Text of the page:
Species Action Plans

Species Action Plans

The Species Action Plans (SAPs), which describe individual species threats and conservation needs, have undergone extensive internal and external review. After more than a year of hard work, all 49 Final Draft Final Species Action Plans have been completed and are available for review. These plans are a critical part of achieving the objectives in the Imperiled Species Management Plan.  This effort has involved more than 100 different staff from many divisions in FWC as well as input from partners and stakeholders.

Fish

Atlantic sturgeon (Acipenser oxyrinchus oxyrinchus) Adobe PDF
Blackmouth shiner (Notropis melanostomus)Adobe PDF
Bluenose shiner (Pteronotropis welaka) Adobe PDF
Crystal darter (Crystallaria asprella) Adobe PDF
Key silverside (Menidia conchorum) Adobe PDF

Harlequin darter (Etheostoma histrio)Adobe PDF

Lake Eustis pupfish (Cyprinodon varigatus hubbsi) Adobe PDF

Mangrove Rivulus (Kryptolebias marmoratus) Adobe PDF

Saltmarsh topminnow (Fundulus jenkinsi)Adobe PDF

Southern tessellated darter (Etheostoma olmstedi maculaticeps) Adobe PDF

 

Amphibians

Florida bog frog (Lithobates okaloosae) Adobe PDF

Georgia blind salamander (Eurycea wallacei) Adobe PDF

Gopher frog (Lithobates capito)Adobe PDF

Pine Barrens treefrog (Hyla andersonii) Adobe PDF

 

Reptiles

Alligator snapping turtle (Macrochelys temminckii) Adobe PDF
Barbour's map turtle (Graptemys barbouri) Adobe PDF
Florida brown snake (Storeria victa)-lower Keys population onlyAdobe PDF

Florida Keys mole skink (Plestiodon egregius egregius) Adobe PDF

Florida pine snake (Pituophis melanoleucus mugitus)Adobe PDF

Key ringneck snake (Diadophis punctatus acricus) Adobe PDF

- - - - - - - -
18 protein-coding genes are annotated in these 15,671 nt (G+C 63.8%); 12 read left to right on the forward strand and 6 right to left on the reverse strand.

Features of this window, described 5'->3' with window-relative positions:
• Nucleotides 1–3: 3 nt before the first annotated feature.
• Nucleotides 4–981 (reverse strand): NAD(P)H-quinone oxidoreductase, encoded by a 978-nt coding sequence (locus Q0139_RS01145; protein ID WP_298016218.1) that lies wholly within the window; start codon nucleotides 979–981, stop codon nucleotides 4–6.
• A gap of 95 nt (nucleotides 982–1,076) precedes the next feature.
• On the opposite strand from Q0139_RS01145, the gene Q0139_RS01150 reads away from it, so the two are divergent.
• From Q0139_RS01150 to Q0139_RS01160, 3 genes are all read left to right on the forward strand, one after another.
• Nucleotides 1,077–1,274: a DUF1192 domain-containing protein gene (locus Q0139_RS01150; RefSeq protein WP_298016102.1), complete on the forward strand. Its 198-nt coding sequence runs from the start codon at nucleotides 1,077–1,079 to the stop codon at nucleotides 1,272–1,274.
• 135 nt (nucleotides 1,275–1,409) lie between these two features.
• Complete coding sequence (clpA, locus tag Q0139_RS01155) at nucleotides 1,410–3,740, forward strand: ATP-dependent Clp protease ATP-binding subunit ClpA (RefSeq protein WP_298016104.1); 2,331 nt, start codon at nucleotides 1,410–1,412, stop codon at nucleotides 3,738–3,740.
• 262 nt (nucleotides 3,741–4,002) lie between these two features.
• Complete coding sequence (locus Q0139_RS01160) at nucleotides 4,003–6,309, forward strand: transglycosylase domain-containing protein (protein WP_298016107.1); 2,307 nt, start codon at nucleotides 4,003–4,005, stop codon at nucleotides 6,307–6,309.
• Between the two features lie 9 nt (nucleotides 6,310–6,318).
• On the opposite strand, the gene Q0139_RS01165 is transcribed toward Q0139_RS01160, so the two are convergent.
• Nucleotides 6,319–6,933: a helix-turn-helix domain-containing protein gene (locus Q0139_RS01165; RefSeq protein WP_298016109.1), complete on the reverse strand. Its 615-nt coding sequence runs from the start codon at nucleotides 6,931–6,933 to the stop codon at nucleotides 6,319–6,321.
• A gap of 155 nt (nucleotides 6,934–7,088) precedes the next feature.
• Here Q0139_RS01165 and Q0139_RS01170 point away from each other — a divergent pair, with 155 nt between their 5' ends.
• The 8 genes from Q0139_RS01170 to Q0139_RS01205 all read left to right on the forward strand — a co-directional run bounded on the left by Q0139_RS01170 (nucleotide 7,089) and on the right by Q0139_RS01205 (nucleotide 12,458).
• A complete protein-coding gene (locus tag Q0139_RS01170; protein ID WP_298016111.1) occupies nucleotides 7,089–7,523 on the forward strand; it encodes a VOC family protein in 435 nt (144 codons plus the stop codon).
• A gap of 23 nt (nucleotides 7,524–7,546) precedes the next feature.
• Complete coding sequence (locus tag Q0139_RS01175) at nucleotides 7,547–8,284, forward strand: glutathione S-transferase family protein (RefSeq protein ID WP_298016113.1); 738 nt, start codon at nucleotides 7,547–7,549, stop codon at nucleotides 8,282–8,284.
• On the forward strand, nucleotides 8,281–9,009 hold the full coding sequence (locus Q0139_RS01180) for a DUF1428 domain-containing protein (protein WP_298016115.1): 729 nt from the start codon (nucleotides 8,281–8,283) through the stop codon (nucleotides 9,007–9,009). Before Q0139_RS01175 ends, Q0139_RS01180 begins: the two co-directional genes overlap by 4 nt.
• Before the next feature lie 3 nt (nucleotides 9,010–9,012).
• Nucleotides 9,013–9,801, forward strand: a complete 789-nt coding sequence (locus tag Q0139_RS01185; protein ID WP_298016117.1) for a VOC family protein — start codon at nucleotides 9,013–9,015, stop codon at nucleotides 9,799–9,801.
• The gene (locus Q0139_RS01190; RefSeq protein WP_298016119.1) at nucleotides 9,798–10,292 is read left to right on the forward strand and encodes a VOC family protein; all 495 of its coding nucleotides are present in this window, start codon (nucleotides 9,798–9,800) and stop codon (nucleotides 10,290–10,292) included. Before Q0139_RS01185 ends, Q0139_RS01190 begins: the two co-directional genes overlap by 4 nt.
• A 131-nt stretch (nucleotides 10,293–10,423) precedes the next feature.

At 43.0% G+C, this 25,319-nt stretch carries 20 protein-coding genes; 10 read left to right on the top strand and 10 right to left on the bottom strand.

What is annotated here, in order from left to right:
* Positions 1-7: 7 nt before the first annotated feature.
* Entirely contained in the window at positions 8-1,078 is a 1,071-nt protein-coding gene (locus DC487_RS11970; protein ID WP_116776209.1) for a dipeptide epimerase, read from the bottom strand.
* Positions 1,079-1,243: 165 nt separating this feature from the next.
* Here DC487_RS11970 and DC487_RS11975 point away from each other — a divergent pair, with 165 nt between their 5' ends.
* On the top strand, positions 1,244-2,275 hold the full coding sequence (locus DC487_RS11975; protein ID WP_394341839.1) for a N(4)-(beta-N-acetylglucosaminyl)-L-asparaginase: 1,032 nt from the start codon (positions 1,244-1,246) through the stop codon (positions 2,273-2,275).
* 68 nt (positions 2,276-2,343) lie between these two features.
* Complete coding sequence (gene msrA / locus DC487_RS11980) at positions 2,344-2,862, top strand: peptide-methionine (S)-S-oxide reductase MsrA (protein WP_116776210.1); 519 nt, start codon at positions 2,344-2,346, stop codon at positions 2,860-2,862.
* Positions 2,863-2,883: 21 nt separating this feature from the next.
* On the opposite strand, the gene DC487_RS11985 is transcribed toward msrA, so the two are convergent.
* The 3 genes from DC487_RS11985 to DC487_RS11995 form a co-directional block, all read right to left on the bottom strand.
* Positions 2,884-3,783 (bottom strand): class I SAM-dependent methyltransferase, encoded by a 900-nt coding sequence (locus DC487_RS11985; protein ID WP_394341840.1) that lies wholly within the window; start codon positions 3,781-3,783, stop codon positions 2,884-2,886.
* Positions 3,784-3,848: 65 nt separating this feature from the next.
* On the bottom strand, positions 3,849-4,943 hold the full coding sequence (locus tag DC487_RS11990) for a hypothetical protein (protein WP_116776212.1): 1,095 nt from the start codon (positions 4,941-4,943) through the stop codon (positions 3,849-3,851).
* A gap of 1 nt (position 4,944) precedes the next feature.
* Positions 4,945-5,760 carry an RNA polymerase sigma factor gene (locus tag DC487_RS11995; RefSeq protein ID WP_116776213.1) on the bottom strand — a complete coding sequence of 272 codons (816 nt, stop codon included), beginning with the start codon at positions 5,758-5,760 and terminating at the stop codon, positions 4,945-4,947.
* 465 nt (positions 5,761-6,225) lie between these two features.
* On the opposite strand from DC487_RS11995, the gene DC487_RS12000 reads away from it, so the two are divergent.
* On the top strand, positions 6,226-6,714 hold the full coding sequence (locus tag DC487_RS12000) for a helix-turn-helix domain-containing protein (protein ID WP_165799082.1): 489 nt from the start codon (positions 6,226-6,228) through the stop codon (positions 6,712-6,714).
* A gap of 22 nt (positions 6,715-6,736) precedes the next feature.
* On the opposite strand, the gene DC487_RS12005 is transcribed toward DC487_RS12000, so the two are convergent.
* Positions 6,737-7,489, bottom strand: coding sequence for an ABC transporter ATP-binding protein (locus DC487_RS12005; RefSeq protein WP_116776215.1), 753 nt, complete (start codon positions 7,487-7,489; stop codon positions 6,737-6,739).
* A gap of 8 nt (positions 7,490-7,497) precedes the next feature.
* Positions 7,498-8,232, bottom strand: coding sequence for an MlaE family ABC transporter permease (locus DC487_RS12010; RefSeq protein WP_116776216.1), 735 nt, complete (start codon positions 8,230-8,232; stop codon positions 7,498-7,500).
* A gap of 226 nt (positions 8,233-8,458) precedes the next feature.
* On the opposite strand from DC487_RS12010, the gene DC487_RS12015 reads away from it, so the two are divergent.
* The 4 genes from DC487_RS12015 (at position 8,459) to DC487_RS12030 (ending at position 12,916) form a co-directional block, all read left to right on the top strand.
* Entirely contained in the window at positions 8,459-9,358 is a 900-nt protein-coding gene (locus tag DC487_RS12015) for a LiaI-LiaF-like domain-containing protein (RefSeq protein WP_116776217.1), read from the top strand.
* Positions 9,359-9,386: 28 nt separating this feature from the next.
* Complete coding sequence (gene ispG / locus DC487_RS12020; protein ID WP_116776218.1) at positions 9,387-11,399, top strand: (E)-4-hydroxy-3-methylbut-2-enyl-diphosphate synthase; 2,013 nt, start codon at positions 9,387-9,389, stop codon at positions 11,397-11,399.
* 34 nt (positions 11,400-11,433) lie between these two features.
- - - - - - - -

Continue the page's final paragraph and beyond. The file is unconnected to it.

Peninsula ribbon snake (Thamnophis sauritus sackenii)-lower Keys population only Adobe PDF


Red rat snake (Elaphe guttata)-lower Keys population only Adobe PDF
Rim rock crowned snake (Tantilla oolitica)

Short-tailed snake (Lampropeltis extenuate)Adobe PDF

Striped mud turtle (Kinosternon baurii)-lower Keys population only Adobe PDF

Suwannee cooter (Pseudemys concinna suwanniensis) Adobe PDF

Birds

American oystercatcher (Haematopus palliatus) Adobe PDF
Black skimmer (Rynchops niger) Adobe PDF

Brown pelican (Pelecanus occidentalis) Adobe PDF

Burrowing owl (Athene cunicularia) Adobe PDF

Florida sandhill crane (Grus canadensis pratensis)Adobe PDF

Least tern (Sterna antillarum) Adobe PDF
Limpkin (Aramus guarauna) Adobe PDF
Little blue heron (Egretta caerulea) Adobe PDF

Marian's marsh wren (Cistothorus palustris marianae)Adobe PDF 
Osprey (Pandion haliaetus)-Monroe County population only Adobe PDF

Reddish egret (Egretta rufescens) Adobe PDF
Roseate spoonbill (Platalea ajaja)
 Adobe PDF
Scott's seaside sparrow (Ammodramus maritimus peninsulae)Adobe PDF
Snowy egret (Egretta thula) Adobe PDF

Snowy plover (Charadrius alexandrinus) Adobe PDF
Southeastern American kestrel (Falco sparverius paulus)Adobe PDF

Tricolored heron (Egretta tricolor) Adobe PDF
Wakulla seaside sparrow (Ammodramus maritimus juncicola)Adobe PDF
White-crowned pigeon (Patagioenas leucocephala) Adobe PDF

White ibis (Eudocimus albus) Adobe PDF
Worthington's marsh wren (Cistothorus palustris griseus)Adobe PDF

Mammals

Big Cypress fox squirrel (Sciurus niger avicennia) Adobe PDF

Eastern chipmunk (Tamias striatus) Adobe PDF

Everglades mink (Neovison vison evergladensis) Adobe PDF
Florida bonneted bat (Eumops glaucinus floridanus) Adobe PDF

Florida mouse (Podomys floridanus)Adobe PDF

Homosassa shrew (Sorex longirostris eonis)Adobe PDF

Sanibel Island rice rat (Oryzomys palustris sanibeli) Adobe PDF

Sherman's fox squirrel (Sciurus niger shermani) Adobe PDF

Sherman's short-tailed shrew (Blarina carolinensis shermani)Adobe PDF

Corals

Pillar coral (Dendrogyra cylindricus) Adobe PDF

Mollusks

Florida tree snail (Liguus fasciatus) Adobe PDF

Crustaceans

Black Creek crayfish, also known as Spotted royal crayfish (Procambarus pictus) Adobe PDF
Santa Fe Cave crayfish (Procambarus erythrops) Adobe PDF



FWC Facts:
American kestrels nest in cavities that they do not excavate. Instead, they depend on woodpeckers and natural processes to create holes in trees.

Learn More at AskFWC